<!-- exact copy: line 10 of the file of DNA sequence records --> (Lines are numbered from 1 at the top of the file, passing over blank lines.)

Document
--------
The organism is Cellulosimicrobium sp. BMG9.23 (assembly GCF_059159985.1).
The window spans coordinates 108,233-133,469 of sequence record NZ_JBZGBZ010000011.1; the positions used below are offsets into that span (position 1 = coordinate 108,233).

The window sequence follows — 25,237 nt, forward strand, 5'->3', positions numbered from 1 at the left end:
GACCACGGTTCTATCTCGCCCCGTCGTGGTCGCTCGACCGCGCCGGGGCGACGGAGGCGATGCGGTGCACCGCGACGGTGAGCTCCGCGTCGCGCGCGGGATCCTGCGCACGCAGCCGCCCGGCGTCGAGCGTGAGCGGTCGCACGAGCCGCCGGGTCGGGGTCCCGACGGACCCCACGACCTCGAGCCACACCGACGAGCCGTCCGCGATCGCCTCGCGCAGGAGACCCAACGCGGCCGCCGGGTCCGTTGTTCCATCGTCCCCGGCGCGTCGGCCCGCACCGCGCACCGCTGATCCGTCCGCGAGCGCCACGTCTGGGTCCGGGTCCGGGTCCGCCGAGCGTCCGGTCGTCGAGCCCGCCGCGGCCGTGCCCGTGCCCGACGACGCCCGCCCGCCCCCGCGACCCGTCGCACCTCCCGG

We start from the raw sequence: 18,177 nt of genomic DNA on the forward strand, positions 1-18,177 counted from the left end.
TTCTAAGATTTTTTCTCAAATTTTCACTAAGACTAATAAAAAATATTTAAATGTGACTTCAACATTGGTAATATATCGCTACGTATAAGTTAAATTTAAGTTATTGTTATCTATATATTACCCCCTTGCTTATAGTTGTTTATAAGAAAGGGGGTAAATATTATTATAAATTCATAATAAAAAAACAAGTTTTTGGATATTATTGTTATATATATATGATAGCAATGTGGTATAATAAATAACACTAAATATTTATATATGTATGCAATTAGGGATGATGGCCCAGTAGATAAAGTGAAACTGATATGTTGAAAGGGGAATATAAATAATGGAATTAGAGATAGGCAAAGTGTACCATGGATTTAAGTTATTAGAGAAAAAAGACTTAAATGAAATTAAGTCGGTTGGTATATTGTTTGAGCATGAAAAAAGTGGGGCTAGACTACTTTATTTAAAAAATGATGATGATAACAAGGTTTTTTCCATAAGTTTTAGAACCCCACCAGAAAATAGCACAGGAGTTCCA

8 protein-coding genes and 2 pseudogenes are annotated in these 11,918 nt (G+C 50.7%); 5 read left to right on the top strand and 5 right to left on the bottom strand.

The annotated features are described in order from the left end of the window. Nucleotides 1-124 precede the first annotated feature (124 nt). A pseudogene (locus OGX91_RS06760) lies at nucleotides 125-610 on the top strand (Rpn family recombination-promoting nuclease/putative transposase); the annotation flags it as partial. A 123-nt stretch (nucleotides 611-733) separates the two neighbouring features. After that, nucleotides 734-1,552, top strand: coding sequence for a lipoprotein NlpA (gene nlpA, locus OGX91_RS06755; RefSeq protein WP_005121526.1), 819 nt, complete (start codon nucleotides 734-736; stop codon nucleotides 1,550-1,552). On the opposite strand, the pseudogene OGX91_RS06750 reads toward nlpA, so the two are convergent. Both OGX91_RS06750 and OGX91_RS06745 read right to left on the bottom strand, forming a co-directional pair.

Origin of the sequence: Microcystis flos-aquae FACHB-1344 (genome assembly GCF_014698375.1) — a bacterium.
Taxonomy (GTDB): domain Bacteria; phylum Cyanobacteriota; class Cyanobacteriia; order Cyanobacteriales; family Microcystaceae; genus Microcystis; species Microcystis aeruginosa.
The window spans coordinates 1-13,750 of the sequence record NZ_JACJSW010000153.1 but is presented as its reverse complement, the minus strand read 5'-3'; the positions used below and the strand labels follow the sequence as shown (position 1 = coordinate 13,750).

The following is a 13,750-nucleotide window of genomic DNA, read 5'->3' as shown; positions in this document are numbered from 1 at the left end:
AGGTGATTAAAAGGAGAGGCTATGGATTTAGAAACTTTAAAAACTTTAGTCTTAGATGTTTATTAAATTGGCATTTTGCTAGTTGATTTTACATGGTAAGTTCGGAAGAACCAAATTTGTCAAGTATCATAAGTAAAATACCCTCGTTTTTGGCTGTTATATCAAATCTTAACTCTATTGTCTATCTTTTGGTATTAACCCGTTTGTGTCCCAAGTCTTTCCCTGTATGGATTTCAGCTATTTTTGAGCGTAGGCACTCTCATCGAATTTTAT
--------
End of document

Taxonomy (GTDB): domain Bacteria; phylum Cyanobacteriota; class Cyanobacteriia; order Cyanobacteriales; family Microcystaceae; genus Microcystis; species Microcystis aeruginosa.